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New labor policy to hit Filipino workers in New Zealand

by UNTV News   |   Posted on Thursday, May 4th, 2017

NEW ZEALAND – Paul Gatchalian is a Filipino working as a technical sales representative in New Zealand for more than a year now.

Gatchalian said he has not experienced any difficulty in finding work in the said country as he is an international student.

Such is the case also of another Filipino migrant worker, Michael Valle, who finished a course in business studies and now has a stable job.

Valle said he needed P500,000 for his one year tuition, aside from the expenses for his rent and food.

Despite a number of opportunities and high salary, they advise job seekers to be wise and weigh in the possibilities before applying, especially these days.

Gatchalian, who has a 1 year visa said, “Yung batas ng immigration [dito sa New Zealand] medyo mahigpit. Kaya bago po kayo pumasok dito kailangan alamin muna natin ang batas nila sa immigration para hindi tayo mahirapan (The immigration laws here are very strict. So before you come here. Know their laws on immigration first so you won’t have any difficulty).”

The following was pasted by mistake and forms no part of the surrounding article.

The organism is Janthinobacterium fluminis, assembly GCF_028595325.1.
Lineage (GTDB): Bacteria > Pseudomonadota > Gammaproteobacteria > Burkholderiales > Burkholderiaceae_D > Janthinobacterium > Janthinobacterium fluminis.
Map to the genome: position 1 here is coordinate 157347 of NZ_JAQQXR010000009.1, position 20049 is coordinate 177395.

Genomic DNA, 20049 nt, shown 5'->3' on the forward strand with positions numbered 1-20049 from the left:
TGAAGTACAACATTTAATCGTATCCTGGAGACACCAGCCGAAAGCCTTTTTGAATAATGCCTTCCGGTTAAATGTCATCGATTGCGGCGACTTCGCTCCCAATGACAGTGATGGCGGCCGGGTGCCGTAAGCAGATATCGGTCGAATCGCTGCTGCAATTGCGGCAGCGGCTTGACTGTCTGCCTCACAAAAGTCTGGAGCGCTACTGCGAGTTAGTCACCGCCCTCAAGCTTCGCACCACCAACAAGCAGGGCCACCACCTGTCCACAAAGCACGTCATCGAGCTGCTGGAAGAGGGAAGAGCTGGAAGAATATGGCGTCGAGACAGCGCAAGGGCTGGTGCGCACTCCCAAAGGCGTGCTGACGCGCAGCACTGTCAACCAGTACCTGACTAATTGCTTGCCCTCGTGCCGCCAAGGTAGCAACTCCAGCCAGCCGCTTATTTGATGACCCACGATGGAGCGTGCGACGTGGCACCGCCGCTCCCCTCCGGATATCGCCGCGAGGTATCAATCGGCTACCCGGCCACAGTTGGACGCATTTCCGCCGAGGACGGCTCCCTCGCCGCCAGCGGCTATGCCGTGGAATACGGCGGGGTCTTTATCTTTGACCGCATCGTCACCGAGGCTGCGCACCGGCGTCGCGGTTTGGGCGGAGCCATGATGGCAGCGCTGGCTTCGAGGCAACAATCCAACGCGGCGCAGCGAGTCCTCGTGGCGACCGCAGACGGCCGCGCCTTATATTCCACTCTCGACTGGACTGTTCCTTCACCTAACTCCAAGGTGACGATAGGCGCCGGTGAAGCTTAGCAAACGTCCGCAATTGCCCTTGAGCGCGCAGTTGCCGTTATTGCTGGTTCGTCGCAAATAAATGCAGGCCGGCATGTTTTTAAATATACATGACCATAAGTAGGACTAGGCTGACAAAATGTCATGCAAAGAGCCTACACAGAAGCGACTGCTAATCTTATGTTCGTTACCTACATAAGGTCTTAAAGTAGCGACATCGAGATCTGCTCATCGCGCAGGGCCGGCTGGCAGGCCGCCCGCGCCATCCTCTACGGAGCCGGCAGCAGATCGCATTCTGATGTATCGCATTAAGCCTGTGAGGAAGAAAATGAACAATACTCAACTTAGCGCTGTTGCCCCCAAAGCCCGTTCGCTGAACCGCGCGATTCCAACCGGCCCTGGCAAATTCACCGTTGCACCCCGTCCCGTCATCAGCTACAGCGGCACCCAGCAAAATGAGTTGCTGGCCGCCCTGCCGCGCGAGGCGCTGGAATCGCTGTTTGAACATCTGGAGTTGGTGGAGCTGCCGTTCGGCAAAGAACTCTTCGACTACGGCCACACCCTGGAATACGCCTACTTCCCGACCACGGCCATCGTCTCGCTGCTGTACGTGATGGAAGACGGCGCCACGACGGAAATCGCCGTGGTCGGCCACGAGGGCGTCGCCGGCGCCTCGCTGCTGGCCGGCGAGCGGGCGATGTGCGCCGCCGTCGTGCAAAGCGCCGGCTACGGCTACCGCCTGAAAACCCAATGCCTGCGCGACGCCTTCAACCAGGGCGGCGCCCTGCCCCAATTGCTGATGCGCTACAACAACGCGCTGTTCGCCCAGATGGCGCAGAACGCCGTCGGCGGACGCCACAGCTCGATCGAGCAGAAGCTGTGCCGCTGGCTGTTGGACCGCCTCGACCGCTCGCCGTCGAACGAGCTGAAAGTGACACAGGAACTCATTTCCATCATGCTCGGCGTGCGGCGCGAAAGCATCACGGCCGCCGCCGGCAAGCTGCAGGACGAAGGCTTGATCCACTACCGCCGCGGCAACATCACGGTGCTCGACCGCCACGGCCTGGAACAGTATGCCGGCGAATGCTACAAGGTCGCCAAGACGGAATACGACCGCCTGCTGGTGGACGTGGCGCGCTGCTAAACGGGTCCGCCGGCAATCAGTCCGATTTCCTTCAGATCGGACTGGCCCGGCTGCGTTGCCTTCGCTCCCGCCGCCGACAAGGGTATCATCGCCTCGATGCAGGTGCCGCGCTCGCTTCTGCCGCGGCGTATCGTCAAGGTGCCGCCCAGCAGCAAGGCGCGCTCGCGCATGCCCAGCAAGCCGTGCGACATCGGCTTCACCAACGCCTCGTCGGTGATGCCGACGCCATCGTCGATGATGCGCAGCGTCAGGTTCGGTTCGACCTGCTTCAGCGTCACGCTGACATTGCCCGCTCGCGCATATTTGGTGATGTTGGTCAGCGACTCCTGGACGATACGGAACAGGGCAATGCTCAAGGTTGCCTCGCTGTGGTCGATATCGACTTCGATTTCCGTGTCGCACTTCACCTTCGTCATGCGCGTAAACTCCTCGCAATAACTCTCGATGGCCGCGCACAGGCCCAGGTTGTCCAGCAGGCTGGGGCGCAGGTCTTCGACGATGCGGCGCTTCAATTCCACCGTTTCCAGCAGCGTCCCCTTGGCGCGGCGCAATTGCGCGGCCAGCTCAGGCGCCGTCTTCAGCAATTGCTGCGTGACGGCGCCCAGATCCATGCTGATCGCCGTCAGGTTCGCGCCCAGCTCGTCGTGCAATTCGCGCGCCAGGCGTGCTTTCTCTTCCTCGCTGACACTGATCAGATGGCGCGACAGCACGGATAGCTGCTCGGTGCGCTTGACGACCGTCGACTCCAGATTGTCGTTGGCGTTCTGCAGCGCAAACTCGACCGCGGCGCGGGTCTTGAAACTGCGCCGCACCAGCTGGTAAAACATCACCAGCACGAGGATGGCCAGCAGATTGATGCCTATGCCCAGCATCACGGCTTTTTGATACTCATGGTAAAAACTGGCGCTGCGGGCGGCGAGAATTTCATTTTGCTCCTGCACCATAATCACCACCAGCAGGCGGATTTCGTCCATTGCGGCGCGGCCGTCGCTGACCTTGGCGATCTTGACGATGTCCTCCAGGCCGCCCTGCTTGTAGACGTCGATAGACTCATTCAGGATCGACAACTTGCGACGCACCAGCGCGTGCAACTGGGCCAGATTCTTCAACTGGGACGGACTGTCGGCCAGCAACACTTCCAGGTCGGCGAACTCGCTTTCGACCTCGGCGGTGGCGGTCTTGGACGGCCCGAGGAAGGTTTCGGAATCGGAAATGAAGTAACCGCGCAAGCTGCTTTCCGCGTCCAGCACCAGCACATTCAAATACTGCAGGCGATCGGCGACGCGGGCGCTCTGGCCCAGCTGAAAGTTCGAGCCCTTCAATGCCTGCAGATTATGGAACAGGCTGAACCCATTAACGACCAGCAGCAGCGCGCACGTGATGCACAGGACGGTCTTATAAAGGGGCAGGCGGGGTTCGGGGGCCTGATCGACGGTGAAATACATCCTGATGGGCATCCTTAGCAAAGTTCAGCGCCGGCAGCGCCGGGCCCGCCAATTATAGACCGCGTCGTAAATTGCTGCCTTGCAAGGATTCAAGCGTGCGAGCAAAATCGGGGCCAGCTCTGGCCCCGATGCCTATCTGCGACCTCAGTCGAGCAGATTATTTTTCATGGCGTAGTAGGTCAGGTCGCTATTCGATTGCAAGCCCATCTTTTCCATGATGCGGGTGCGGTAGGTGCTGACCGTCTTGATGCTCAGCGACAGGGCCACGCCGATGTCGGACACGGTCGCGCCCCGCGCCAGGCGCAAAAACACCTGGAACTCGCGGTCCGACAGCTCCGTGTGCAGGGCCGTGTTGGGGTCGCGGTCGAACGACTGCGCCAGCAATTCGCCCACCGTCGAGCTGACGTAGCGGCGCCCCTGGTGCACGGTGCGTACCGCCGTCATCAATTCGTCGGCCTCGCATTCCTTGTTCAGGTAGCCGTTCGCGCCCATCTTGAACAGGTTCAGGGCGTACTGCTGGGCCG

Michael Valle, holder of open job search visa, said, “Dapat pag-isipan mabuti ng isang migrante bago pumunta sa bansang ito… ano yung mga requirements na kailangan mo magamit o madala para maging eligible ka sa ganung antas ng sahod (Those who want to come here must think about it thoroughly first… you must know the requirements you need to bring so you can be eligible for the level of salary offered here).”

New Zealand immigration minister, Michael Woodhouse, has announced recently the implementation of a new immigration policy.

This new policy requires the companies to prioritize the hiring of Kiwis or New Zealand nationals who are capable of the job they offer.

An employee, who is a prioritized skilled visa holder, will receive a yearly minimum income of 49, 000 NZ dollars or equivalent to 1.6 million pesos. While highly-skilled workers can get an annual income of 73,000 NZ dollars or 2.5 million pesos.

The processing of temporary visa will begin in August while the implementation of minimum annual wage will start in July. — Nina Bascon| UNTV News & Rescue

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World’s longest electric vehicle trip ends in New Zealand

by Robie de Guzman   |   Posted on Sunday, July 21st, 2019